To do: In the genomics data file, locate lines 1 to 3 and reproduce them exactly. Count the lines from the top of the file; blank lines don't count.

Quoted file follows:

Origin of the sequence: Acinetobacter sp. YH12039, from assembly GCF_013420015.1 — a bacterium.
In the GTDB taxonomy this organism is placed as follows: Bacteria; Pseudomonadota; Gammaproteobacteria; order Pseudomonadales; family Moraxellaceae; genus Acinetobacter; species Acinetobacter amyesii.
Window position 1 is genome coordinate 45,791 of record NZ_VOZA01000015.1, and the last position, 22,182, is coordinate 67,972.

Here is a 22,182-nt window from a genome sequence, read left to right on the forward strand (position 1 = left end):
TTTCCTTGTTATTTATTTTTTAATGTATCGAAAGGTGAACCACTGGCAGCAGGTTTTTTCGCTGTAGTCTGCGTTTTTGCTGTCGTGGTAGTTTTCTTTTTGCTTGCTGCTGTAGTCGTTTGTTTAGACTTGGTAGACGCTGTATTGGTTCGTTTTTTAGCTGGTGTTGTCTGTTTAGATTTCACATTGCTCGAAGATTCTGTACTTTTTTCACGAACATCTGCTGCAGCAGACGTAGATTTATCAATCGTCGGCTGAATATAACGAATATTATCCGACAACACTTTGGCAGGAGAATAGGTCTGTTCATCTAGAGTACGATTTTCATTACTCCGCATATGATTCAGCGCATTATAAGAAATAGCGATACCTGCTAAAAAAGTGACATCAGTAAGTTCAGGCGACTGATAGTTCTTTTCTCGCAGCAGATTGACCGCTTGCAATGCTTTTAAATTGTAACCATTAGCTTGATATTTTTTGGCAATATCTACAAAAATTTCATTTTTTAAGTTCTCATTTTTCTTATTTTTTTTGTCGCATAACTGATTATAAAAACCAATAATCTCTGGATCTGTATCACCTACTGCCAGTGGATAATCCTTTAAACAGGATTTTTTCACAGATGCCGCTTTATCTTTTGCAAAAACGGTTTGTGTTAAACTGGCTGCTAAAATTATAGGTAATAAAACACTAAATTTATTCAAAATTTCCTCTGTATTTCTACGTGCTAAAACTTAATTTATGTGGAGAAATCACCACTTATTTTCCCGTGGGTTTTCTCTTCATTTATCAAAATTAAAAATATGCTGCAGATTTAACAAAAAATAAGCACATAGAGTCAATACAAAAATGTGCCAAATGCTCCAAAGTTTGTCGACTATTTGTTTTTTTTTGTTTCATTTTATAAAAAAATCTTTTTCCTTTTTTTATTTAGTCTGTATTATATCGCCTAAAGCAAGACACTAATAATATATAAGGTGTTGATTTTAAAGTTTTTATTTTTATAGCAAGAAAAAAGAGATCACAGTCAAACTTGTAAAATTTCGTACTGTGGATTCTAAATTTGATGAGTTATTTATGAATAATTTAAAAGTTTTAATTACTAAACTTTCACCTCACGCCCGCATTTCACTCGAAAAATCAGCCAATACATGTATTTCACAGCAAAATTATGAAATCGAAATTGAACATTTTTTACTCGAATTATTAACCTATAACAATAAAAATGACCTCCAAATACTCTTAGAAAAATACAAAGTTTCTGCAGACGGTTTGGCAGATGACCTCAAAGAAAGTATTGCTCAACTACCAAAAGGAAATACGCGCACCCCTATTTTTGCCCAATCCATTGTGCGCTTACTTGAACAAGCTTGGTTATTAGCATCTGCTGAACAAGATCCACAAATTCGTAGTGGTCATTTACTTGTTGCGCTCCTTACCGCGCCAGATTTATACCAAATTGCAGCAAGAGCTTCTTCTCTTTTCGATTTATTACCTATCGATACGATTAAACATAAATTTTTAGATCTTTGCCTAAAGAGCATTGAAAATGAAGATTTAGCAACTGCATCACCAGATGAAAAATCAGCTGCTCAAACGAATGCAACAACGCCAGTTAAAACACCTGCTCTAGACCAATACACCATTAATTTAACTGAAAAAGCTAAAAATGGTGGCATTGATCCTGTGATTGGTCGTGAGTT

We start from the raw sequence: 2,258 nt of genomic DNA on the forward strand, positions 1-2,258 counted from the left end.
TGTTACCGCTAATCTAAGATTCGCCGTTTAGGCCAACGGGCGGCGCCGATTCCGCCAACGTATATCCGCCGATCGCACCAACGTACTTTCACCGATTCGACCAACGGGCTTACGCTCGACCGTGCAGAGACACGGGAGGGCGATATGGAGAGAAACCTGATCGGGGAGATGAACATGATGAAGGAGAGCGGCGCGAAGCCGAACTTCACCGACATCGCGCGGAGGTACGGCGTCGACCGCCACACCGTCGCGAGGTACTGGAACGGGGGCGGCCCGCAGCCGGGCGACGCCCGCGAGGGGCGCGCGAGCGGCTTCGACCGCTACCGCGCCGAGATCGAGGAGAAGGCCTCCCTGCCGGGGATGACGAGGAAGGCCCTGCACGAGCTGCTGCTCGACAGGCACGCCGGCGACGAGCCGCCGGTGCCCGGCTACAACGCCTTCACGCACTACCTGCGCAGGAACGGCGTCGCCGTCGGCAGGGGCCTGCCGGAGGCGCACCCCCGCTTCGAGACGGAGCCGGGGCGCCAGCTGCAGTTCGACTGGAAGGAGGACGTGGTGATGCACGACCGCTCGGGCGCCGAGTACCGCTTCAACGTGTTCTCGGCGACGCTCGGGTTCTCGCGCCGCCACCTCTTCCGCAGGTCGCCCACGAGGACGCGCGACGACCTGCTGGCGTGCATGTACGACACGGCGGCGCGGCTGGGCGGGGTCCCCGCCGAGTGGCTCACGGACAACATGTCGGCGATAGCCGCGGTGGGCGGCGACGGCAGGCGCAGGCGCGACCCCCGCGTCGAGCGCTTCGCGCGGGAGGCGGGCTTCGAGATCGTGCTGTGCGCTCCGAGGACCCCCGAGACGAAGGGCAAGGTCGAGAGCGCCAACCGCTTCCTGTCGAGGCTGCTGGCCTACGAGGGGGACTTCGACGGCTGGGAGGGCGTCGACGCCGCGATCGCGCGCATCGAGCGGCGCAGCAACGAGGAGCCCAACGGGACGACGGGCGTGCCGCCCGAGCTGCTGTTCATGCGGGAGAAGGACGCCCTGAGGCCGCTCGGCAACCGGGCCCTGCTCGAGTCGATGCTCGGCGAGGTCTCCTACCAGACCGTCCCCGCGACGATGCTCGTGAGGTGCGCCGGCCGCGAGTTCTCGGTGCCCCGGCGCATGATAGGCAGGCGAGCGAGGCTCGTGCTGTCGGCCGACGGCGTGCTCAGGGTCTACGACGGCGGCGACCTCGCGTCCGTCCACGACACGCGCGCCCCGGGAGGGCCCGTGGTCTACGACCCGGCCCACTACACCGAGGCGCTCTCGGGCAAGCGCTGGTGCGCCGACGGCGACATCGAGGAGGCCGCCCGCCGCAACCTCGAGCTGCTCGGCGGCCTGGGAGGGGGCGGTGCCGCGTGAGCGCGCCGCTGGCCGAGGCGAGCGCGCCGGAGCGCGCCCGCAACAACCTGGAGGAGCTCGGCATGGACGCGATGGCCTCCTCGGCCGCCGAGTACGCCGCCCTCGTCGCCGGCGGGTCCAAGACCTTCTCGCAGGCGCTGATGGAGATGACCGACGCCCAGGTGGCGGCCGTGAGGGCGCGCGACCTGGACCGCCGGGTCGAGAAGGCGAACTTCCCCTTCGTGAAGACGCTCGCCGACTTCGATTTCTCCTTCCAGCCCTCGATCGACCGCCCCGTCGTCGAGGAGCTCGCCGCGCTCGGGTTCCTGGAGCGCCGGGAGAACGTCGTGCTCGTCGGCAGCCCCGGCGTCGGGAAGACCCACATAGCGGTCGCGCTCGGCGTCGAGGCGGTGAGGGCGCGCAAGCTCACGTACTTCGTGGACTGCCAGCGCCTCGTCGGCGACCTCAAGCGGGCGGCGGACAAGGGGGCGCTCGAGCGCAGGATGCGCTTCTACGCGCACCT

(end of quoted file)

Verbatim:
Origin of the sequence: Acinetobacter sp. YH12039, from assembly GCF_013420015.1 — a bacterium.
In the GTDB taxonomy this organism is placed as follows: Bacteria; Pseudomonadota; Gammaproteobacteria; order Pseudomonadales; family Moraxellaceae; genus Acinetobacter; species Acinetobacter amyesii.
Window position 1 is genome coordinate 45,791 of record NZ_VOZA01000015.1, and the last position, 22,182, is coordinate 67,972.